How Does a Trojan Horse Work?
Trojan horses wrap malicious functionality in a seemingly benign package. Depending on the level of sophistication of the program, the malware may actually perform the benign function — making it more difficult for the victim to catch onto the attack — or may just be designed to achieve execution.
The trojan malware may be created wholly by the malware author or be a modified version of the legitimate program. In the second case, the attacker adds the malicious functionality, leaving the rest of the program unchanged and able to perform its original function.
The Threat of Trojan Horse Viruses
The term “Trojan Horse” covers many different types of malware because it simply refers to the fact that malicious functionality is built into a legitimate program. Various types of malicious functions can be integrated into a trojan horse, and the impact of the malware depends on the exact malicious functionality included in the malware.
Types of Trojan Horse Viruses
Trojan horses can perform various malicious functions. Some common types of trojan horses include:
- Remote Access Trojan (RAT): A RAT is a trojan horse that is designed to gain access to a target system and provide the attacker with the ability to remotely control it. RATs often are built as modular malware, allowing other functionality or malware to be downloaded and deployed as needed.
- Mobile Trojan: Mobile trojans are trojan malware that target mobile devices. Often, these are malicious mobile apps that appear in app stores and pretend to be well-known or desirable software.
- Spyware: Spyware is malware that is designed to collect information about the users of an infected computer. This could provide access to an online account, be used in fraud, or help target advertising to a particular user.
- Banking Trojans: Banking trojans are malware designed to steal the login credentials of users’ online bank accounts. With this information, an attacker can steal money from the accounts or use this information for identity theft.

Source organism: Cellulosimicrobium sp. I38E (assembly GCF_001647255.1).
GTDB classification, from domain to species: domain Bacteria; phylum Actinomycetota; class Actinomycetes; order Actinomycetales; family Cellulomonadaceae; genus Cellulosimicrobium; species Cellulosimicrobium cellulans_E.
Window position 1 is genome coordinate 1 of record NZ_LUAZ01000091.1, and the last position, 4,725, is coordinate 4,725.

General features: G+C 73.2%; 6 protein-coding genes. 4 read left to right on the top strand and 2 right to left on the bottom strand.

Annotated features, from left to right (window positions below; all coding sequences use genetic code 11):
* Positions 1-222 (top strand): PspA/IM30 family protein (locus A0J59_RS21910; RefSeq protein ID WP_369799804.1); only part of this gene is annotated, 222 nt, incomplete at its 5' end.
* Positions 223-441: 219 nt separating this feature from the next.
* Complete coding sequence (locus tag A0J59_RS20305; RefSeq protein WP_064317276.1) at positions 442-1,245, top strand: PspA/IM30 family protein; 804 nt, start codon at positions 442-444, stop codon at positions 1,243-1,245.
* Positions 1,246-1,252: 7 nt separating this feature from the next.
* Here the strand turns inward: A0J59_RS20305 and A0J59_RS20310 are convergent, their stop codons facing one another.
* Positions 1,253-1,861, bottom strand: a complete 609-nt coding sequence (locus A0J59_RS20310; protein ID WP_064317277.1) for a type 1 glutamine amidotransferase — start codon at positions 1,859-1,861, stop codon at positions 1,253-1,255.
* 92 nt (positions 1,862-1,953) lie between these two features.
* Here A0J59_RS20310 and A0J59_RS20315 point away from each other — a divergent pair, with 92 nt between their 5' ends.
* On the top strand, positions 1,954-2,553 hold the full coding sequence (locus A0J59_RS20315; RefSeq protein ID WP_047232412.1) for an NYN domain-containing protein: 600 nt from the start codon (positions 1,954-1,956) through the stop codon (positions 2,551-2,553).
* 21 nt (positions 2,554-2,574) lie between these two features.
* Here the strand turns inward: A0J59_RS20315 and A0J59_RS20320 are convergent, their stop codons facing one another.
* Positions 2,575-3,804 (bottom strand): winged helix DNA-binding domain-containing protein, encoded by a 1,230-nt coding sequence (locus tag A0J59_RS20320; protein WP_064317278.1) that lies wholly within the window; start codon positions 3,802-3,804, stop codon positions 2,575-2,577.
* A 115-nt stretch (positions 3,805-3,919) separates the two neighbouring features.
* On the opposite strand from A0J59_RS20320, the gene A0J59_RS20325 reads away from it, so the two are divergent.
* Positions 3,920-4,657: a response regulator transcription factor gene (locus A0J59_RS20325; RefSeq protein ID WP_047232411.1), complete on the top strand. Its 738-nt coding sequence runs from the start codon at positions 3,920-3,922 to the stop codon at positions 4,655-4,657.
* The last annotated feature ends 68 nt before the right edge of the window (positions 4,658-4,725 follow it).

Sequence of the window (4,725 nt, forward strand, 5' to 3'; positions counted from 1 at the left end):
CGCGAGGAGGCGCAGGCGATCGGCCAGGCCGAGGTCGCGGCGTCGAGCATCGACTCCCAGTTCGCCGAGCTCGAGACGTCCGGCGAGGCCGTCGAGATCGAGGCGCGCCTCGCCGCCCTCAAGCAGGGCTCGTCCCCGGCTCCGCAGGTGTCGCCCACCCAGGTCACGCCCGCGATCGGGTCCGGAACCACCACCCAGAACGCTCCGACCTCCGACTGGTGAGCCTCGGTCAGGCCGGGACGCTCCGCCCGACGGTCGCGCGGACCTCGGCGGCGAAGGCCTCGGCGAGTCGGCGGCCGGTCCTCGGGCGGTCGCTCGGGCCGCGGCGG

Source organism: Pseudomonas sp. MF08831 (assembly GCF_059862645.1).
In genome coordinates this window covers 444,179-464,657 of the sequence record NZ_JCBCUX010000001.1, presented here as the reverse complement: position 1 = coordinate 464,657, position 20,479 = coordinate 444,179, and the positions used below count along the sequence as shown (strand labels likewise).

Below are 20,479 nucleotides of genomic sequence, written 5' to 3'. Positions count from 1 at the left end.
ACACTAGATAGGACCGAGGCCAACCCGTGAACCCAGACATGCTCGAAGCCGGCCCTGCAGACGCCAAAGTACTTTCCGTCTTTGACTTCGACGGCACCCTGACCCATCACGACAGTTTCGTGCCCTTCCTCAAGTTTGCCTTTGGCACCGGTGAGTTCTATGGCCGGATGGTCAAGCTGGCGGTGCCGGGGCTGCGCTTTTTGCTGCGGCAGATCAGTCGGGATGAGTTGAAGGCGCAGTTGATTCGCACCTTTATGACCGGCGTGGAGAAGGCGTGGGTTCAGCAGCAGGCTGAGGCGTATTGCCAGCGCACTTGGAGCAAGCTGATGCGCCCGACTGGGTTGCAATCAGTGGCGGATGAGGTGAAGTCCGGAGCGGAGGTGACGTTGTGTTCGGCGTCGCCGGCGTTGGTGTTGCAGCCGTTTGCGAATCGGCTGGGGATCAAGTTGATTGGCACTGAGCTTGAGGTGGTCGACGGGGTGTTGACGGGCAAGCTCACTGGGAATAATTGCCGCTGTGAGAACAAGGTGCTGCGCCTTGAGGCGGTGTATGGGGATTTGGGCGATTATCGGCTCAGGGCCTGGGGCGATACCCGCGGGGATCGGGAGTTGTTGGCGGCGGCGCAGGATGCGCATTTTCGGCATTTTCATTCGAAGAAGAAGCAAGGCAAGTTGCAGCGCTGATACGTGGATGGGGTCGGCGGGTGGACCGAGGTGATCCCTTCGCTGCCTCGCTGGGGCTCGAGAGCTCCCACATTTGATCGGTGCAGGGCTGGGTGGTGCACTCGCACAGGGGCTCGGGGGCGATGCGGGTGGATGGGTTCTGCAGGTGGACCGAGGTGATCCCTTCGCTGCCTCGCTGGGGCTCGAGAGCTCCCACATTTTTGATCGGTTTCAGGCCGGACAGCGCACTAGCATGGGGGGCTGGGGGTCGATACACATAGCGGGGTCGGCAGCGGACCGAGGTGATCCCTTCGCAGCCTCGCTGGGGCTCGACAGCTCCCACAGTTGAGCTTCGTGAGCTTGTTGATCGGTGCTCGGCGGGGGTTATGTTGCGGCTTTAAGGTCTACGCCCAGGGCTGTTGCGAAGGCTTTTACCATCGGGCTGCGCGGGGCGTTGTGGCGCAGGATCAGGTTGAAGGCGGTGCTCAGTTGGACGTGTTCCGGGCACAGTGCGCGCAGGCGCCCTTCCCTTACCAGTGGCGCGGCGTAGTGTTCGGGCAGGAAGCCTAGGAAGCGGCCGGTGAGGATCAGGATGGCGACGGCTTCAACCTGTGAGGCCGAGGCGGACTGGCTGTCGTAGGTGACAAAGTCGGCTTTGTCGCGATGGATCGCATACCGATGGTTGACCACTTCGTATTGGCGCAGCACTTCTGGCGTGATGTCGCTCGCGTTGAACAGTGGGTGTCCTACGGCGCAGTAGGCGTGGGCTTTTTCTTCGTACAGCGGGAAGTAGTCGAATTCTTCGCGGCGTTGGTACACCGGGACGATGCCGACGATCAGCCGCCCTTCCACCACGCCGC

- Backdoor: A backdoor provides access to an infected computer while bypassing the traditional authentication system. Like a RAT, backdoors allow the attacker to remotely control an infected computer without needing the credentials of a legitimate user account.
- Botnet Malware: Botnets are collections of infected computers that attackers use to perform automated attacks. Trojan horse malware is one of the methods by which an attacker can gain access to a computer to include it within a botnet.
- DDoS Trojan: DDoS trojans are a particular type of botnet malware. After gaining access to and control over the infected machine, the attacker uses it to perform DDoS attacks against other computers.
- Downloaders/Droppers: Trojan horses are well suited to gaining initial access to a computer. Droppers and downloaders are malware that gains a foothold on a system and then installs and executes other malware to carry out the attacker’s goals.
How To Protect Against Trojan Viruses
Trojan horses can infect an organization’s systems in various ways, requiring a comprehensive security strategy. Some best practices for protecting against trojans include:
- Endpoint Security Solutions: Endpoint security solutions can identify known trojan horse malware and detect zero-day threats based on their behavior on a device. Deploying a modern endpoint security solution can dramatically reduce the threat of this malware.
- Anti-Phishing Protection: Phishing is one of the leading methods by which cybercriminals deliver malware to a device and trick users into executing it. Phishing prevention solutions can identify and block messages carrying trojan malware from reaching users’ inboxes.
- Mobile Device Management (MDM): Mobile trojans are malicious apps that are often sideloaded onto a device from unofficial app stores. MDM solutions that check mobile apps for malicious functionality and can restrict the apps that can be installed on a device can help prevent mobile malware infections.
- Secure Web Browsing: Trojan malware commonly masquerades as a legitimate and desirable program to get users to download and execute it from a webpage. Secure web browsing solutions that inspect files before allowing them to be downloaded and executed can block these attacks.
- Security Awareness Training: Trojan horses often come with a promise that “seems too good to be true”, such as a free version of desirable software. User security awareness training can help employees to understand that anything that seems too good to be true is probably malware.
Prevent Trojan Horse Infections with Check Point
Trojan horses are a common type of malware, but they are one of several cyber threats that companies face. For more information about the current cyber threat landscape, check out Check Point’s 2022 Cyber Security Report.
Check Point Harmony Endpoint provides comprehensive threat prevention against trojans and other types of malware. To see Harmony Endpoint in action, feel free to sign up for a free demo today.